The announcement comes two weeks after a known gun enthusiast rammed a car laden with weapons and gas canisters into a police van on Paris' Champs-Elysees avenue, the latest in a string of jihadist attacks to hit France since 2015.
The attacker, Adam Djaziri, was the only person killed, but the attack raised questions over how the 31-year-old was able to legally possess several guns despite having been flagged as a potential radical Islamist two years ago.
- France spells out four ways it plans to step up fight against terrorism
- Champs-Elysées attacker had gun permit despite being on terror watchlist
In an interview with Le Figaro newspaper two days after the June 19 incident, Collomb said he had asked for a probe into similar cases.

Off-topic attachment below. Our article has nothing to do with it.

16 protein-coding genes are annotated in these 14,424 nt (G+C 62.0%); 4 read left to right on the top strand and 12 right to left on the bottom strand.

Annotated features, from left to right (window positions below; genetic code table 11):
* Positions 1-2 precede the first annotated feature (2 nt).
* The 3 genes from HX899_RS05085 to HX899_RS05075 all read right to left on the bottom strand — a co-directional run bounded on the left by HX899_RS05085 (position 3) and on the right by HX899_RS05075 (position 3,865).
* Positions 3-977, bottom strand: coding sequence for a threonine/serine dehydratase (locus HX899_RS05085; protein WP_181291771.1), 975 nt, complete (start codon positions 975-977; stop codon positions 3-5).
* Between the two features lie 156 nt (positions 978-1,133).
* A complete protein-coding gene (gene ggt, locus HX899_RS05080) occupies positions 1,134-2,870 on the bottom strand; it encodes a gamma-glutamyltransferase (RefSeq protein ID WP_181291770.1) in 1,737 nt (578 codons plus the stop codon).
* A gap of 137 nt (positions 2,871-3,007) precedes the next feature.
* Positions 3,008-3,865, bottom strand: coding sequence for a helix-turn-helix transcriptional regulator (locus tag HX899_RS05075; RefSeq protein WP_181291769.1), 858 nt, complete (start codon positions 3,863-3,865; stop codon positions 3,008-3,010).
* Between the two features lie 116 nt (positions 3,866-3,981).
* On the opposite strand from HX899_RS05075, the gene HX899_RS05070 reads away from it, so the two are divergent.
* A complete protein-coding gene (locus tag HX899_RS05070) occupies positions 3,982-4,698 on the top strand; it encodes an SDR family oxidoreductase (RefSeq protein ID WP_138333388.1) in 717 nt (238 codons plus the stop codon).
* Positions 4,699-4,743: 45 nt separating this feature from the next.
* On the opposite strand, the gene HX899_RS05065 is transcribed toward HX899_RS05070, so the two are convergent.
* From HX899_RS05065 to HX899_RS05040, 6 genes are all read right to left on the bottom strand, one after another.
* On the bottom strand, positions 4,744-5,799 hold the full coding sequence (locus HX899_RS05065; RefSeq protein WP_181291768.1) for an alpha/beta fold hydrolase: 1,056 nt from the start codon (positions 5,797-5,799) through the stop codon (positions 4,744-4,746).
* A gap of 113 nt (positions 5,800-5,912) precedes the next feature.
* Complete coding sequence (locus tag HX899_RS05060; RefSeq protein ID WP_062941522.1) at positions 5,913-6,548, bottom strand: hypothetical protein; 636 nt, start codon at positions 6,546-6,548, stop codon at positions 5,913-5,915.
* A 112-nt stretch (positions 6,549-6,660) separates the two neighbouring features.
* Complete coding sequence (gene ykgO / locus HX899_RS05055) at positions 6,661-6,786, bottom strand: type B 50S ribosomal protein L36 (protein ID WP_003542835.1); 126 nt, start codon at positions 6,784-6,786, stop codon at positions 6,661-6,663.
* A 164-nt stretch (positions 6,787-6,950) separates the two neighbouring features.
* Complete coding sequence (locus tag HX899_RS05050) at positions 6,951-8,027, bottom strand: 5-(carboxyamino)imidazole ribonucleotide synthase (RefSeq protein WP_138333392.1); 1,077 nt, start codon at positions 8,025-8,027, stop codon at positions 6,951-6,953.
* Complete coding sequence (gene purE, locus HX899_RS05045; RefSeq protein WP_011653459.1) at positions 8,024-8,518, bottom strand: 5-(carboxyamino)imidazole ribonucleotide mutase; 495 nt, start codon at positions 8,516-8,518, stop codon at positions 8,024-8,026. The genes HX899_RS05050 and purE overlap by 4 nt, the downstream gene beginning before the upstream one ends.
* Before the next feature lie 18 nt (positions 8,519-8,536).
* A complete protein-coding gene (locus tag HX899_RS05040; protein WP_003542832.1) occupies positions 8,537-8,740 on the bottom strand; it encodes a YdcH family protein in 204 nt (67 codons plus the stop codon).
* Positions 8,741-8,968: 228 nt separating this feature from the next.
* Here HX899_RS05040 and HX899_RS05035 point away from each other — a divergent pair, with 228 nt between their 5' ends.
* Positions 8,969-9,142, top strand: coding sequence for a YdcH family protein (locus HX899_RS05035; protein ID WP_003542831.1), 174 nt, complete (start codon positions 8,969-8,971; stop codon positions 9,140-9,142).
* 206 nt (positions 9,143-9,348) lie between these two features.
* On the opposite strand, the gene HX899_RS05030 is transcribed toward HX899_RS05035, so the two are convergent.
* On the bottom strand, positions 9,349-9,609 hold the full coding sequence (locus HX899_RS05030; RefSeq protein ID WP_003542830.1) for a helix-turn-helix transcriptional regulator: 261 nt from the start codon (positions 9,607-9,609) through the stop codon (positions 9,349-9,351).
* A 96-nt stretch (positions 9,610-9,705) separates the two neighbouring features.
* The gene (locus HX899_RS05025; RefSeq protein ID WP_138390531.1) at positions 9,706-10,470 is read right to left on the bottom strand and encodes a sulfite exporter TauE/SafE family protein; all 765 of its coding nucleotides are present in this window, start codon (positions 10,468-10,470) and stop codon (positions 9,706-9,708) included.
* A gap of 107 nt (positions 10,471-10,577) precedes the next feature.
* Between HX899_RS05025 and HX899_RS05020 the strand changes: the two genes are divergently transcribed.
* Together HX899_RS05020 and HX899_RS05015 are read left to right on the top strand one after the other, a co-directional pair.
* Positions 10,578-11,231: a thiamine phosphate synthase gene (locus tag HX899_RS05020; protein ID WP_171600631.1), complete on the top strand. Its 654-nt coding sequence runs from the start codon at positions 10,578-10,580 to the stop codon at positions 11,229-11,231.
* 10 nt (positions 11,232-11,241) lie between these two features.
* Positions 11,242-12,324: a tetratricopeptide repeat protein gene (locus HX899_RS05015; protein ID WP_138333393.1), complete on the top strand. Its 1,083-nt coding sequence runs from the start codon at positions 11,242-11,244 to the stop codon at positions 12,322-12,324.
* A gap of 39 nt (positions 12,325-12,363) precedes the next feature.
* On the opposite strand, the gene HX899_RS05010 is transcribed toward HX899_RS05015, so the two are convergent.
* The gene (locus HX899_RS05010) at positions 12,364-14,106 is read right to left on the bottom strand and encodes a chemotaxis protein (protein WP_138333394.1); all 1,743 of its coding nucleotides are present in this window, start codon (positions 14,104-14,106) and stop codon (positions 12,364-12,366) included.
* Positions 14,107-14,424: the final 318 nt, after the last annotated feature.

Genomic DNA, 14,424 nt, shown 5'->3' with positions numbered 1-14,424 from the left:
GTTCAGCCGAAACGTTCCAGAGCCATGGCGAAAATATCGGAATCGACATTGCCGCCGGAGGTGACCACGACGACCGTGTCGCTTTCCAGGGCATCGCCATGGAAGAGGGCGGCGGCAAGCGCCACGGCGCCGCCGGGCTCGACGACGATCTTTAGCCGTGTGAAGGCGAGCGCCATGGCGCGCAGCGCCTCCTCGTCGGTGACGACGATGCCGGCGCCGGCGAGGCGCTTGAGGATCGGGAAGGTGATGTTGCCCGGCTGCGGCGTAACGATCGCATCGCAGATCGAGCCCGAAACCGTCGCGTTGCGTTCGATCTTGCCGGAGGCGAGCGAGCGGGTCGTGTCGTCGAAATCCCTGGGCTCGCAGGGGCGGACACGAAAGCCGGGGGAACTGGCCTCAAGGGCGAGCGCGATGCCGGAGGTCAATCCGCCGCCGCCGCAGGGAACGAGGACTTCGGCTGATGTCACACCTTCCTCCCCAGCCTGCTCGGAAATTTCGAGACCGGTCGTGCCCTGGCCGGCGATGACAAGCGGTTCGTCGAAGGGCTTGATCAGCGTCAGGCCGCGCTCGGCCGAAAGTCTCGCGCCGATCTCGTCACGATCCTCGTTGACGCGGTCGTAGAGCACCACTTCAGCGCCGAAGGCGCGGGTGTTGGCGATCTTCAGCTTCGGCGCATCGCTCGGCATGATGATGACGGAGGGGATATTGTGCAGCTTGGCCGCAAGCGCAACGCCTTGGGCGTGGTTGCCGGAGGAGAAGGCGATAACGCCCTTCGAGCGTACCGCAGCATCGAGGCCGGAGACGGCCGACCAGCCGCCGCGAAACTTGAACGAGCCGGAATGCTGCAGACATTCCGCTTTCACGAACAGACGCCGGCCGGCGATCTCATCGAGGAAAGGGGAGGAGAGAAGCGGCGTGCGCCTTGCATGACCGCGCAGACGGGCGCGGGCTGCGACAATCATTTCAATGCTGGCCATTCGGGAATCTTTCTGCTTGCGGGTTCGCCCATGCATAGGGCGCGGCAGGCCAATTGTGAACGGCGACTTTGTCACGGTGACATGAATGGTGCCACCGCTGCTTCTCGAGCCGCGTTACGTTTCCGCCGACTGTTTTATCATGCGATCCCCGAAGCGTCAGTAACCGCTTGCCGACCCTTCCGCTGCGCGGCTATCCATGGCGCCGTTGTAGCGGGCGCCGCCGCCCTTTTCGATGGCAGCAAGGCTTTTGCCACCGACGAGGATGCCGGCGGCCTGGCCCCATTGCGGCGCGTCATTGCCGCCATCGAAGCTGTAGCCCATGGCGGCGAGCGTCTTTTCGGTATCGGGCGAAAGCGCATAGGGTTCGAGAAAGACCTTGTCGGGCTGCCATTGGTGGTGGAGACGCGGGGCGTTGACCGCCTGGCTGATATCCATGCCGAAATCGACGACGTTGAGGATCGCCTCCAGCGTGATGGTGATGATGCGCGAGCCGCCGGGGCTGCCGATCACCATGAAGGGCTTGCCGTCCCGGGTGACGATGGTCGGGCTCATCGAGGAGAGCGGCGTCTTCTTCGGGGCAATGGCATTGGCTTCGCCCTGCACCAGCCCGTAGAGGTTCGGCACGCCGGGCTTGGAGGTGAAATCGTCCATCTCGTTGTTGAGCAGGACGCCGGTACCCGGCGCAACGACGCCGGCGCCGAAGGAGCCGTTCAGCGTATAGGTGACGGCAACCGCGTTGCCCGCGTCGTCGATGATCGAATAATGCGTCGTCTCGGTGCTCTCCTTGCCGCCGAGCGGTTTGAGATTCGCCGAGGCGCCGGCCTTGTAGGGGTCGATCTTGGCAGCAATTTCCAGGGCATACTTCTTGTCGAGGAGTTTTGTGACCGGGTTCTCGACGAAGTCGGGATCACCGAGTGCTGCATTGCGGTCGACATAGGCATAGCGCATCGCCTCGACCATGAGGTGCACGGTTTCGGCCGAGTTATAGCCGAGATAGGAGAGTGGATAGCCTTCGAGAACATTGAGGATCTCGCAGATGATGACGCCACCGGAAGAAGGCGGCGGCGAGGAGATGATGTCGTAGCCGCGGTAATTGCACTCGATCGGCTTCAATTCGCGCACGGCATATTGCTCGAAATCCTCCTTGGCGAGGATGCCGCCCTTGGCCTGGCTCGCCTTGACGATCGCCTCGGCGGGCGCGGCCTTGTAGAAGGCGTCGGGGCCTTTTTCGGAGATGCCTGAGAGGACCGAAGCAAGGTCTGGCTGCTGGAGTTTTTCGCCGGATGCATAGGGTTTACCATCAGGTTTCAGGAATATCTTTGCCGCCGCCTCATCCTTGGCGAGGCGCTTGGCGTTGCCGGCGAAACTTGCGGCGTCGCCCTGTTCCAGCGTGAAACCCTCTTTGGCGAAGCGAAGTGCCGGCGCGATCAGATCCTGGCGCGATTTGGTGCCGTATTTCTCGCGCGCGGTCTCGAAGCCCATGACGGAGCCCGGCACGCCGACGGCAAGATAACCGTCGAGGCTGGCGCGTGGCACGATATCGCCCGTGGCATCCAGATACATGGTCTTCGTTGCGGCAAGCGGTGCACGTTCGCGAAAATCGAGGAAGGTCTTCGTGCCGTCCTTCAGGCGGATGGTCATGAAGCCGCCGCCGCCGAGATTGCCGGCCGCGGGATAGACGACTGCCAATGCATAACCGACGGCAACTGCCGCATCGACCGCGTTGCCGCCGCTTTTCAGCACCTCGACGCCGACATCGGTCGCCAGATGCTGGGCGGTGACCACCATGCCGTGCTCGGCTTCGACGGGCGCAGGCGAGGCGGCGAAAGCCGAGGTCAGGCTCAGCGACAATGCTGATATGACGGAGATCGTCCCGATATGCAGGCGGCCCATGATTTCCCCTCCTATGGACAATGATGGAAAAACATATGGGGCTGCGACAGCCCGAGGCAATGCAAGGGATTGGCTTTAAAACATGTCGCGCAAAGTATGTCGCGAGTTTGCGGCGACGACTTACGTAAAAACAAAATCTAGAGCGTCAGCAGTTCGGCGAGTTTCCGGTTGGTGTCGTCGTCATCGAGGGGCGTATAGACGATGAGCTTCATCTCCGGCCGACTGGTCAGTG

Collomb told a Senate hearing on a proposed new anti-terrorism law Wednesday that "we have identified about a hundred" individuals who like Djaziri were registered gun owners despite being on a watchlist for extremism.
"The person who wanted to commit that attack was on file and, at the same time, was the legal owner of firearms," he told senators. "This is a sign of dysfunction."
He said he had asked local police authorities to identify individuals on security watchlists so they are "able to take action and treat these problems" in order for the country to "return to a normal state".
France has been under a state of emergency since the November 2015 attacks in Paris, when Islamic State jihadists killed 130 people in shootings and bombings at the Bataclan concert venue, bars, restaurants and the national stadium.
The state of emergency has since been extended five times, but is set to expire in mid-July when the centrist government of newly elected President Emmanuel Macron is expected to extend it until November 1 while the new anti-terrorism law is prepared.